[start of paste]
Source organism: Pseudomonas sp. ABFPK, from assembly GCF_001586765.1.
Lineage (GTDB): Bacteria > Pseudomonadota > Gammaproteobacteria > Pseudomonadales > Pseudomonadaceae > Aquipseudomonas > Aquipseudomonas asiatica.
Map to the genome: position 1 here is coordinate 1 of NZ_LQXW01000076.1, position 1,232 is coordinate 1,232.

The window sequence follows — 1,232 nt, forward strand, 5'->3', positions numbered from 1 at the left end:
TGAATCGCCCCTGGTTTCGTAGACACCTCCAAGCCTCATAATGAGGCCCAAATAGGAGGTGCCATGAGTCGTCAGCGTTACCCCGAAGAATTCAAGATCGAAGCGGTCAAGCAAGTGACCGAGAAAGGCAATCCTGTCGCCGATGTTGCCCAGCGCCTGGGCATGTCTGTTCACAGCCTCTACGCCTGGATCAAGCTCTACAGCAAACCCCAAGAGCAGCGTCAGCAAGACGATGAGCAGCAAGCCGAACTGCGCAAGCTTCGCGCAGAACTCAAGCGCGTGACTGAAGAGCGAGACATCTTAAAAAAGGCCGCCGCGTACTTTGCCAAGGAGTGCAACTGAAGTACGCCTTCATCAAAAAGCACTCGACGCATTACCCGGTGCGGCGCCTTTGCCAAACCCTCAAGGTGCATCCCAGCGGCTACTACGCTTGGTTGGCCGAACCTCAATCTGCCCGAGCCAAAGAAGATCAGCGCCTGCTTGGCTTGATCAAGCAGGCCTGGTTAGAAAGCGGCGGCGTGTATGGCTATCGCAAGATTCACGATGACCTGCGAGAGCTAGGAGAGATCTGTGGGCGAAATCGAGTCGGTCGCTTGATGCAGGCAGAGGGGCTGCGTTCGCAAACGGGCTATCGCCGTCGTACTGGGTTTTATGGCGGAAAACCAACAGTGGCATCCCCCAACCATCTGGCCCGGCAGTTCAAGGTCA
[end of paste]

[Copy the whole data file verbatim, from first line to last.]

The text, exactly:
Source organism: Pseudomonas sp. ABFPK, from assembly GCF_001586765.1.
Lineage (GTDB): Bacteria > Pseudomonadota > Gammaproteobacteria > Pseudomonadales > Pseudomonadaceae > Aquipseudomonas > Aquipseudomonas asiatica.
Map to the genome: position 1 here is coordinate 1 of NZ_LQXW01000076.1, position 1,232 is coordinate 1,232.

The window sequence follows — 1,232 nt, forward strand, 5'->3', positions numbered from 1 at the left end:
TGAATCGCCCCTGGTTTCGTAGACACCTCCAAGCCTCATAATGAGGCCCAAATAGGAGGTGCCATGAGTCGTCAGCGTTACCCCGAAGAATTCAAGATCGAAGCGGTCAAGCAAGTGACCGAGAAAGGCAATCCTGTCGCCGATGTTGCCCAGCGCCTGGGCATGTCTGTTCACAGCCTCTACGCCTGGATCAAGCTCTACAGCAAACCCCAAGAGCAGCGTCAGCAAGACGATGAGCAGCAAGCCGAACTGCGCAAGCTTCGCGCAGAACTCAAGCGCGTGACTGAAGAGCGAGACATCTTAAAAAAGGCCGCCGCGTACTTTGCCAAGGAGTGCAACTGAAGTACGCCTTCATCAAAAAGCACTCGACGCATTACCCGGTGCGGCGCCTTTGCCAAACCCTCAAGGTGCATCCCAGCGGCTACTACGCTTGGTTGGCCGAACCTCAATCTGCCCGAGCCAAAGAAGATCAGCGCCTGCTTGGCTTGATCAAGCAGGCCTGGTTAGAAAGCGGCGGCGTGTATGGCTATCGCAAGATTCACGATGACCTGCGAGAGCTAGGAGAGATCTGTGGGCGAAATCGAGTCGGTCGCTTGATGCAGGCAGAGGGGCTGCGTTCGCAAACGGGCTATCGCCGTCGTACTGGGTTTTATGGCGGAAAACCAACAGTGGCATCCCCCAACCATCTGGCCCGGCAGTTCAAGGTCA